Products from Shanghai-based Bright Dairy were also contaminated, it said.
Although Chinese officials sought to allay panic by insisting most milk was safe to drink, reaction to the news was swift.
In Singapore, the Agri-Food and Veterinary Authority banned the import and sale of milk and all milk products after local tests discovered melamine in products from two Chinese-manufactured brands.
Two Hong Kong supermarkets, Wellcome and Park'n Shop, on Friday cleared their shelves of Mengniu brands.
A day earlier, the Hong Kong government recalled Yili products, after tests found milk, ice-cream and yoghurt to be contaminated with melamine.
Starbucks stopped offering milk supplied by Mengniu at two-thirds of its outlets across China, although it stressed none of its staff or customers had fallen ill from the milk.
The EU and the US said they wanted to know how the scandal was allowed to develop - in order to ensure future overseas confidence in Chinese exports.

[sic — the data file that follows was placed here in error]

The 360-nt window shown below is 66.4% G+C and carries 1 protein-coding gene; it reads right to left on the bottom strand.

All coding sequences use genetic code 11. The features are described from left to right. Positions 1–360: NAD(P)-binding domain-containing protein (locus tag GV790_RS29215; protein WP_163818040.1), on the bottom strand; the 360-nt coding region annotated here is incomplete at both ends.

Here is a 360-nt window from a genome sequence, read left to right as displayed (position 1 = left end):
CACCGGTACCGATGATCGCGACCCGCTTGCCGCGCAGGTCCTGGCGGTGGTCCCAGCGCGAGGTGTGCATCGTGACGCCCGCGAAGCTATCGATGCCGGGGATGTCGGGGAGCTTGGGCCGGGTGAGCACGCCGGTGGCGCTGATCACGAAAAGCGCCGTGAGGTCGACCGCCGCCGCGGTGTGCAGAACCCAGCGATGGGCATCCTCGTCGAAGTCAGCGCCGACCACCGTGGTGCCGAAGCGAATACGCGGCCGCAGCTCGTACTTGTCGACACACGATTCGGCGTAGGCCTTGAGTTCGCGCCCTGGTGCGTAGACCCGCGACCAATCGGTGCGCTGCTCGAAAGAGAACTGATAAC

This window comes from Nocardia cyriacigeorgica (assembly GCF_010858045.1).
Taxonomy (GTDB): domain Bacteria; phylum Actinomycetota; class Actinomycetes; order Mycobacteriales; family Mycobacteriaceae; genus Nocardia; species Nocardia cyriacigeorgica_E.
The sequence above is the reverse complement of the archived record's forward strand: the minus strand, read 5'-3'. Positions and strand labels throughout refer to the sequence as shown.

Meanwhile, foreign firms which import milk powder to China have pledged not to take advantage of the scandal by raising prices, Reuters news agency reports.
Shop shelves are cleared in China
In China, the General Administration of Quality Supervision, Inspection and Quarantine said it would "strictly find out the reason for adding the melamine and severely punish those who are responsible".
All the batches that tested positive were being recalled, it said.
Four infants have died and more than 6,000 are sick
The BBC's James Reynolds in Beijing says it is not being suggested that anyone has fallen ill from drinking liquid milk contaminated with melamine.
But he says people are extremely angry to learn that more and more products have been found to be unsafe.
One 31-year-old man queuing at Sanlu offices in Shijiazhuang to get a reimbursement for medical exam payments for his baby told Associated Press news agency: "If such a big company is having problems, then I really don't know who to trust."
The scandal broke last week after the Sanlu Group said it had sold melamine-laced milk powder.
Of those children made sick, more than 150 are said to have acute kidney failure.
Chinese police have arrested 18 people in connection with the scandal.
China's ability to police its food production industries has long been under question.
Health scares and fatalities in recent years have ranged from the contamination of seafood to toothpaste and, last year, to pet food exported to the US.
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